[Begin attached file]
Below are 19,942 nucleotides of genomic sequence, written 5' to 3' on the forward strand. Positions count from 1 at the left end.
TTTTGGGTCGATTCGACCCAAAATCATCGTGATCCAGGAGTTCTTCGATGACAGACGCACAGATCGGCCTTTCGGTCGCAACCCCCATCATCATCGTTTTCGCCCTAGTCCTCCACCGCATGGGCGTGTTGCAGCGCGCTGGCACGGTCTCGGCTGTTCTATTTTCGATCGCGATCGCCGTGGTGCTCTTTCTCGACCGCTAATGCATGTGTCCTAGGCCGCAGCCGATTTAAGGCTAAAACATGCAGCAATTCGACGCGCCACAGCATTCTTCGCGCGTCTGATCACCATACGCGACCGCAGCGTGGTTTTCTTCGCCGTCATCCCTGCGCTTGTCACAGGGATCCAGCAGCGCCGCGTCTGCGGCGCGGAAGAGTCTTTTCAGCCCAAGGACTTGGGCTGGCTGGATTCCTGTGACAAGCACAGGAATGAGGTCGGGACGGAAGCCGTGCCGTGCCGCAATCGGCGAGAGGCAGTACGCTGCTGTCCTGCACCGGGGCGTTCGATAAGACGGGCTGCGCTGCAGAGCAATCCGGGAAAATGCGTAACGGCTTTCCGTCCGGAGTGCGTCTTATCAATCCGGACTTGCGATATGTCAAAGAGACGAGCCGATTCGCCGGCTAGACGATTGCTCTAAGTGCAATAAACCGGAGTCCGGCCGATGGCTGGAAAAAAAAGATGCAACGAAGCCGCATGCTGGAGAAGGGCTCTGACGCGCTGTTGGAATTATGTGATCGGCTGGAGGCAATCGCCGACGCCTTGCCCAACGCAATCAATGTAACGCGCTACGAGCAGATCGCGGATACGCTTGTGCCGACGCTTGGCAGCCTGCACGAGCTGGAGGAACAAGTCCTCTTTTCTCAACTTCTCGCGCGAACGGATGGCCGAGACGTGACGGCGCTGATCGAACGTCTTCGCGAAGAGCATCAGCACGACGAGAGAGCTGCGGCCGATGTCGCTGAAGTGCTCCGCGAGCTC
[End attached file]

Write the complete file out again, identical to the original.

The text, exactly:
Below are 19,942 nucleotides of genomic sequence, written 5' to 3' on the forward strand. Positions count from 1 at the left end.
TTTTGGGTCGATTCGACCCAAAATCATCGTGATCCAGGAGTTCTTCGATGACAGACGCACAGATCGGCCTTTCGGTCGCAACCCCCATCATCATCGTTTTCGCCCTAGTCCTCCACCGCATGGGCGTGTTGCAGCGCGCTGGCACGGTCTCGGCTGTTCTATTTTCGATCGCGATCGCCGTGGTGCTCTTTCTCGACCGCTAATGCATGTGTCCTAGGCCGCAGCCGATTTAAGGCTAAAACATGCAGCAATTCGACGCGCCACAGCATTCTTCGCGCGTCTGATCACCATACGCGACCGCAGCGTGGTTTTCTTCGCCGTCATCCCTGCGCTTGTCACAGGGATCCAGCAGCGCCGCGTCTGCGGCGCGGAAGAGTCTTTTCAGCCCAAGGACTTGGGCTGGCTGGATTCCTGTGACAAGCACAGGAATGAGGTCGGGACGGAAGCCGTGCCGTGCCGCAATCGGCGAGAGGCAGTACGCTGCTGTCCTGCACCGGGGCGTTCGATAAGACGGGCTGCGCTGCAGAGCAATCCGGGAAAATGCGTAACGGCTTTCCGTCCGGAGTGCGTCTTATCAATCCGGACTTGCGATATGTCAAAGAGACGAGCCGATTCGCCGGCTAGACGATTGCTCTAAGTGCAATAAACCGGAGTCCGGCCGATGGCTGGAAAAAAAAGATGCAACGAAGCCGCATGCTGGAGAAGGGCTCTGACGCGCTGTTGGAATTATGTGATCGGCTGGAGGCAATCGCCGACGCCTTGCCCAACGCAATCAATGTAACGCGCTACGAGCAGATCGCGGATACGCTTGTGCCGACGCTTGGCAGCCTGCACGAGCTGGAGGAACAAGTCCTCTTTTCTCAACTTCTCGCGCGAACGGATGGCCGAGACGTGACGGCGCTGATCGAACGTCTTCGCGAAGAGCATCAGCACGACGAGAGAGCTGCGGCCGATGTCGCTGAAGTGCTCCGCGAGCTC